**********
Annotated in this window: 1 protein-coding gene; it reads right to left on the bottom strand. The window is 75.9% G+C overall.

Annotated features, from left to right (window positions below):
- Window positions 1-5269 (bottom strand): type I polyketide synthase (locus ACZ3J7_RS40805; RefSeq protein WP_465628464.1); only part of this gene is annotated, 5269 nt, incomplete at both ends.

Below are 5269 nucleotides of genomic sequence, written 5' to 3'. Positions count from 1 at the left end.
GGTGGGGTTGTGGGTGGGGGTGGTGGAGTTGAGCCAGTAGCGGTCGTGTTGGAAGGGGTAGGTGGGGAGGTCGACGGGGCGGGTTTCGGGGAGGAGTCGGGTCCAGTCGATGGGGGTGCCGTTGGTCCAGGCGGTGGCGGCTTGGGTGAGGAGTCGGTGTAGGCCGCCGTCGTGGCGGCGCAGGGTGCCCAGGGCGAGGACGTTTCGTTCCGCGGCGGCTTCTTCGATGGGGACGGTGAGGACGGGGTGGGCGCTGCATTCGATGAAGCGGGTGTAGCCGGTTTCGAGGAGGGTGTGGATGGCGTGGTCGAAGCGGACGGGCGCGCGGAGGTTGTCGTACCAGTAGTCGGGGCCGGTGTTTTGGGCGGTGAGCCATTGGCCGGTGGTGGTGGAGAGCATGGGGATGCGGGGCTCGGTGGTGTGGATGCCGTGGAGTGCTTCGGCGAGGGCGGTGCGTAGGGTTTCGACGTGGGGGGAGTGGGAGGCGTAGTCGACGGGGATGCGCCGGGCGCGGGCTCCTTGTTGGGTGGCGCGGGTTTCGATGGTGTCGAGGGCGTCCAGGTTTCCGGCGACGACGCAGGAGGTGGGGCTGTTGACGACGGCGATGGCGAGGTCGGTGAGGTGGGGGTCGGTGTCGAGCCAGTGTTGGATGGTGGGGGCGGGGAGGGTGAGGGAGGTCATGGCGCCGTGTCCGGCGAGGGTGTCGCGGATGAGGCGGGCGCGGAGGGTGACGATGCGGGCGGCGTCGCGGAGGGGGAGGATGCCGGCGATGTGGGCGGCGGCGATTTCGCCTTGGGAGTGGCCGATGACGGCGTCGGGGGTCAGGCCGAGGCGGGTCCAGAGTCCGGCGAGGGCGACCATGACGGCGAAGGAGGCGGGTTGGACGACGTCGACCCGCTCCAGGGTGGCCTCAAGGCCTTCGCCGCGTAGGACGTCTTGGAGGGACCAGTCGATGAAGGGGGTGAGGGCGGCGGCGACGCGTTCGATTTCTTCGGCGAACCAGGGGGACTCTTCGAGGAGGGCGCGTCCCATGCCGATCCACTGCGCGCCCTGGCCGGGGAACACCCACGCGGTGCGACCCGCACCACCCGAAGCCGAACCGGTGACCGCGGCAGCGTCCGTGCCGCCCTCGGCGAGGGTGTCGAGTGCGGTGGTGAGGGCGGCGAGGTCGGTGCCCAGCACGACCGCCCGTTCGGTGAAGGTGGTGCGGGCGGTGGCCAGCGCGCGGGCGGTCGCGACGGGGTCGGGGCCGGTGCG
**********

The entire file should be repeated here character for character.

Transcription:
Annotated in this window: 1 protein-coding gene; it reads right to left on the bottom strand. The window is 75.9% G+C overall.

Annotated features, from left to right (window positions below):
- Window positions 1-5269 (bottom strand): type I polyketide synthase (locus ACZ3J7_RS40805; RefSeq protein WP_465628464.1); only part of this gene is annotated, 5269 nt, incomplete at both ends.

Below are 5269 nucleotides of genomic sequence, written 5' to 3'. Positions count from 1 at the left end.
GGTGGGGTTGTGGGTGGGGGTGGTGGAGTTGAGCCAGTAGCGGTCGTGTTGGAAGGGGTAGGTGGGGAGGTCGACGGGGCGGGTTTCGGGGAGGAGTCGGGTCCAGTCGATGGGGGTGCCGTTGGTCCAGGCGGTGGCGGCTTGGGTGAGGAGTCGGTGTAGGCCGCCGTCGTGGCGGCGCAGGGTGCCCAGGGCGAGGACGTTTCGTTCCGCGGCGGCTTCTTCGATGGGGACGGTGAGGACGGGGTGGGCGCTGCATTCGATGAAGCGGGTGTAGCCGGTTTCGAGGAGGGTGTGGATGGCGTGGTCGAAGCGGACGGGCGCGCGGAGGTTGTCGTACCAGTAGTCGGGGCCGGTGTTTTGGGCGGTGAGCCATTGGCCGGTGGTGGTGGAGAGCATGGGGATGCGGGGCTCGGTGGTGTGGATGCCGTGGAGTGCTTCGGCGAGGGCGGTGCGTAGGGTTTCGACGTGGGGGGAGTGGGAGGCGTAGTCGACGGGGATGCGCCGGGCGCGGGCTCCTTGTTGGGTGGCGCGGGTTTCGATGGTGTCGAGGGCGTCCAGGTTTCCGGCGACGACGCAGGAGGTGGGGCTGTTGACGACGGCGATGGCGAGGTCGGTGAGGTGGGGGTCGGTGTCGAGCCAGTGTTGGATGGTGGGGGCGGGGAGGGTGAGGGAGGTCATGGCGCCGTGTCCGGCGAGGGTGTCGCGGATGAGGCGGGCGCGGAGGGTGACGATGCGGGCGGCGTCGCGGAGGGGGAGGATGCCGGCGATGTGGGCGGCGGCGATTTCGCCTTGGGAGTGGCCGATGACGGCGTCGGGGGTCAGGCCGAGGCGGGTCCAGAGTCCGGCGAGGGCGACCATGACGGCGAAGGAGGCGGGTTGGACGACGTCGACCCGCTCCAGGGTGGCCTCAAGGCCTTCGCCGCGTAGGACGTCTTGGAGGGACCAGTCGATGAAGGGGGTGAGGGCGGCGGCGACGCGTTCGATTTCTTCGGCGAACCAGGGGGACTCTTCGAGGAGGGCGCGTCCCATGCCGATCCACTGCGCGCCCTGGCCGGGGAACACCCACGCGGTGCGACCCGCACCACCCGAAGCCGAACCGGTGACCGCGGCAGCGTCCGTGCCGCCCTCGGCGAGGGTGTCGAGTGCGGTGGTGAGGGCGGCGAGGTCGGTGCCCAGCACGACCGCCCGTTCGGTGAAGGTGGTGCGGGCGGTGGCCAGCGCGCGGGCGGTCGCGACGGGGTCGGGGCCGGTGCG